y(n)=a.sub.1 y(n-1)+a.sub.2 y(n-2)+ . . . +a.sub.p y(n-p)+ε(n)Equation 1

where the ai are known as the LPC coefficients and ε(n) is known as the residual signal. Typically, each frame has p LPC coefficients ai and the residual signal ε(n) is of length N. The LPC coefficients and the residual signal form the parameters of the frame. The vocoder typically further parametrizes the residual signal ε(n) in terms of at least pitch and gain values. The vocoder can also generate any of the many types of LPC based parameters which are known in the art of LPC vocoders, such as cepstrum coefficients, MEL cepstrum coefficients, line spectral pairs (LSPs), reflection coefficients, log area ratio (LAR) coefficients, etc., all of which are easily calculated from the LPC coefficients.

The resultant values are then encoded, thereby producing a typical voice compression frame, such as frame 52 shown in FIG. 4 to which reference is now made. Voice compression frame 52 includes encoded and/or parametrized versions of the LPC coefficients ai and encoded versions of the residual signal ε(n).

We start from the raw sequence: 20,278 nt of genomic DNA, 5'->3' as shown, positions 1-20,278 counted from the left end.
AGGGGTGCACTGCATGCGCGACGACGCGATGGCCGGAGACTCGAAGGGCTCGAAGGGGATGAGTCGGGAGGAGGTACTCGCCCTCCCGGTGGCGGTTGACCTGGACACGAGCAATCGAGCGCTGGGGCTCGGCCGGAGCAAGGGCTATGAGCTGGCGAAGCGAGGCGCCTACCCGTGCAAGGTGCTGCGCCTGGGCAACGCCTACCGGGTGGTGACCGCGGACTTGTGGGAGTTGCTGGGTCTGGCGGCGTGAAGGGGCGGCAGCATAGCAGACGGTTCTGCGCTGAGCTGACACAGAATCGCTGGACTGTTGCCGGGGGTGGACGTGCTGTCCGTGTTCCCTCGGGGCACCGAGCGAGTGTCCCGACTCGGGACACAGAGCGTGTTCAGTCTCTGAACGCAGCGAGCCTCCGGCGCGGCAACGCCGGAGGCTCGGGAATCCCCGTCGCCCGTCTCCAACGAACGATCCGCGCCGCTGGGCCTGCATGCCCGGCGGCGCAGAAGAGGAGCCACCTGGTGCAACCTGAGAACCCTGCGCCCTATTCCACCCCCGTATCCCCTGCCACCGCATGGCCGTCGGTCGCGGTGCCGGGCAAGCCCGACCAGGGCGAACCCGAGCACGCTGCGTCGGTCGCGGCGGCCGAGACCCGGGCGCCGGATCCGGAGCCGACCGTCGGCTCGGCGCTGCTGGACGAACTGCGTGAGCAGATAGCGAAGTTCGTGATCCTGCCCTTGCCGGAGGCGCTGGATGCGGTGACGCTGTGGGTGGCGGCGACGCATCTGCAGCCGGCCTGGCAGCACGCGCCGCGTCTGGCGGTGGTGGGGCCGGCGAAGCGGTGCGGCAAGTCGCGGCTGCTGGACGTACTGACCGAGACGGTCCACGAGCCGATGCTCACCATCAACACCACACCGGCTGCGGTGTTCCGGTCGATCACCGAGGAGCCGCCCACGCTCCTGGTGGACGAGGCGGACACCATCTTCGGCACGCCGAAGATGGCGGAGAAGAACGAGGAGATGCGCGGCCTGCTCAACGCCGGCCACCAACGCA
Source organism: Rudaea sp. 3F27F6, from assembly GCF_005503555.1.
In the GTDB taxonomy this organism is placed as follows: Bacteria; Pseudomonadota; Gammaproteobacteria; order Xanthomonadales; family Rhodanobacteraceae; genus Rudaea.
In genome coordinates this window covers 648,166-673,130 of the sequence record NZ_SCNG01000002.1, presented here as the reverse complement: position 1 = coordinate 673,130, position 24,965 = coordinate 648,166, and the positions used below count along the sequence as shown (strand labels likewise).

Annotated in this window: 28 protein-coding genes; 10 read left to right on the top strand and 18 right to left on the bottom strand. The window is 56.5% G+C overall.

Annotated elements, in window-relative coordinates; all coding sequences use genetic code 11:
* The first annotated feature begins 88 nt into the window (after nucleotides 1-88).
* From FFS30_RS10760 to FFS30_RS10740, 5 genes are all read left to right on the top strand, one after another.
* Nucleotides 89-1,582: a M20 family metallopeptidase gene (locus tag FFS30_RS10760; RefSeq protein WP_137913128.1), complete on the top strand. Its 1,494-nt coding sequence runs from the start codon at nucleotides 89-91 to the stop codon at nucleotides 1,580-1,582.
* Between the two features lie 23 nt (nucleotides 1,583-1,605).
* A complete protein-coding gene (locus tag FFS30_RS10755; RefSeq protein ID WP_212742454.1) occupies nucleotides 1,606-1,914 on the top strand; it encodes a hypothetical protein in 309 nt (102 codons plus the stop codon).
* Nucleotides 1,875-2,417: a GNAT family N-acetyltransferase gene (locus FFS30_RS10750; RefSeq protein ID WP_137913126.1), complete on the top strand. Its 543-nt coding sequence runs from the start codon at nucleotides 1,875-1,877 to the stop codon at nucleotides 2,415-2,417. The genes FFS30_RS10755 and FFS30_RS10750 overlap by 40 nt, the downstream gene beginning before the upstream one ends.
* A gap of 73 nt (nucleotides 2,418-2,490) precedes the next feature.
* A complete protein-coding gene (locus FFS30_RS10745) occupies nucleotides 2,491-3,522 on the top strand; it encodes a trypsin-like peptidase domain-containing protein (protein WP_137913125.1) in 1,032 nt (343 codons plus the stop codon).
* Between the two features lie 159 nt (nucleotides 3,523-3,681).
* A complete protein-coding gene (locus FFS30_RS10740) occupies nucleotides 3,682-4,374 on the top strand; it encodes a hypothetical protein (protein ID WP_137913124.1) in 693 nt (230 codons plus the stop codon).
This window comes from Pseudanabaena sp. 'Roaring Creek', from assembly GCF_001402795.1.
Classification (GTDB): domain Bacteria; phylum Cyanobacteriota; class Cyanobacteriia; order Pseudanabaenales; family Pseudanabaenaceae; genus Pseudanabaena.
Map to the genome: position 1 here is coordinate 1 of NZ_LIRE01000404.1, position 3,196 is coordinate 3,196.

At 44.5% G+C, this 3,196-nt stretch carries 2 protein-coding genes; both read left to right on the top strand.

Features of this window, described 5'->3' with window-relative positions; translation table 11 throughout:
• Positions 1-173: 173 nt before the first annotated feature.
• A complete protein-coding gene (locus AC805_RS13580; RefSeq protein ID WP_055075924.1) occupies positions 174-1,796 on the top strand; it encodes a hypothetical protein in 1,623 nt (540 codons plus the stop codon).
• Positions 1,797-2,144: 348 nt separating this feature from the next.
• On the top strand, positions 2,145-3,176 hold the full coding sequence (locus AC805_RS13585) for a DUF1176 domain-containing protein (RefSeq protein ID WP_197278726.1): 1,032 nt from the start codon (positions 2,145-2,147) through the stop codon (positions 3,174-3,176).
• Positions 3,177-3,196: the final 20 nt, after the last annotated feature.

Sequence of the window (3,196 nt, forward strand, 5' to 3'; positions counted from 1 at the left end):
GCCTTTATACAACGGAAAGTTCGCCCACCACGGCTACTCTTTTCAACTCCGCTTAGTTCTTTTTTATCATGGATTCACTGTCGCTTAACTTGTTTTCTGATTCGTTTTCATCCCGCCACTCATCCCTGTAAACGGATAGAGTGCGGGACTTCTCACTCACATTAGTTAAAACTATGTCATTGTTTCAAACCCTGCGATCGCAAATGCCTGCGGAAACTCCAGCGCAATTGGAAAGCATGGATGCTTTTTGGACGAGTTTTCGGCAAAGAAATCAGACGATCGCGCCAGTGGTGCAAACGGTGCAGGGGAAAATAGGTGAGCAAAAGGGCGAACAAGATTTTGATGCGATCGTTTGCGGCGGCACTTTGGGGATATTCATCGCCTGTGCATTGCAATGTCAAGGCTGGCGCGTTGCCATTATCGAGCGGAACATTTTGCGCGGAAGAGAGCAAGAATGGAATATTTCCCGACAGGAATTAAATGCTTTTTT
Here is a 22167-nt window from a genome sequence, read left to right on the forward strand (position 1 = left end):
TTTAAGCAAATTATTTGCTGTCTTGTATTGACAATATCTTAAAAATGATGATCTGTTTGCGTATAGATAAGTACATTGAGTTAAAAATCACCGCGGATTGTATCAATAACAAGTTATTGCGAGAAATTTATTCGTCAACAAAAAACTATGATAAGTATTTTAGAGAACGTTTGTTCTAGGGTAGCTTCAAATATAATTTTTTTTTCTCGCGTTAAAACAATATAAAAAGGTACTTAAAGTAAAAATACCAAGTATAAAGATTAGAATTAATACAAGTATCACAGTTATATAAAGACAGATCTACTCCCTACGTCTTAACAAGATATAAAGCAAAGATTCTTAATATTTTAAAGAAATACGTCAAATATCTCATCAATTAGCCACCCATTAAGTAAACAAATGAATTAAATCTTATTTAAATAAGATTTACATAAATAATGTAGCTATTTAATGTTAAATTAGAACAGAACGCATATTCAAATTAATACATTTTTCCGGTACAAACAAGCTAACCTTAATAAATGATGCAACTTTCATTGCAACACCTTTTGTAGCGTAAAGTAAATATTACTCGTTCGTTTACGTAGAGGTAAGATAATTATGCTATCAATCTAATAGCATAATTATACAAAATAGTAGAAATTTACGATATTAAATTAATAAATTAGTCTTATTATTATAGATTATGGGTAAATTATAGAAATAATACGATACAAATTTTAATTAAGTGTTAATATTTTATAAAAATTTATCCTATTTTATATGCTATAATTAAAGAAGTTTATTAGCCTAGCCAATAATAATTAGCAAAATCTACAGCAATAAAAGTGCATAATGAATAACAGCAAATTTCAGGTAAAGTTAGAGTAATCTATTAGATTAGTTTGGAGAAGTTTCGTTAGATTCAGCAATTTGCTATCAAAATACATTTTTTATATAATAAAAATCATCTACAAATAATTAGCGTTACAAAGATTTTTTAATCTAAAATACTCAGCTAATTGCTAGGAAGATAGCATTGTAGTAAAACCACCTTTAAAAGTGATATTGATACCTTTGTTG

A Vocoder Based, Voice Recognizer

Reference is now made to FIG. 5 which illustrates a vocoder based, voice recognizer 50 within a cellular telephone. Since the cellular telephone is similar to the prior art telephone shown in FIG. 1, similar reference numerals refer to similar elements. Reference is also made to FIGS. 6 and 7 which are useful in understanding the operation of vocoder based, voice recognizer 50.

The cellular telephone of FIG. 5 includes microphone 10, speaker 12, conversion unit 14, vocoder 16, operating system 18, RF interface unit 19 and antenna 20. In addition, the cellular telephone of FIG. 5 includes vocoder based, voice recognizer 50 which receives the LPC-based compressed voice signal, which vocoder 16 produces, as input.

In accordance with a preferred embodiment of the present invention, the vocoder based, voice recognizer 50 is implemented in the device, labeled CPU 51, which also implements the operating system 18. Device 51 can be a CPU, as labeled, or a microcontroller. Since voice recognizer 50 does not analyze the voice signal, voice recognizer 50 can be implemented on any type of microcontroller or CPU, including those which have only limited processing power and those which do not receive the voice signal.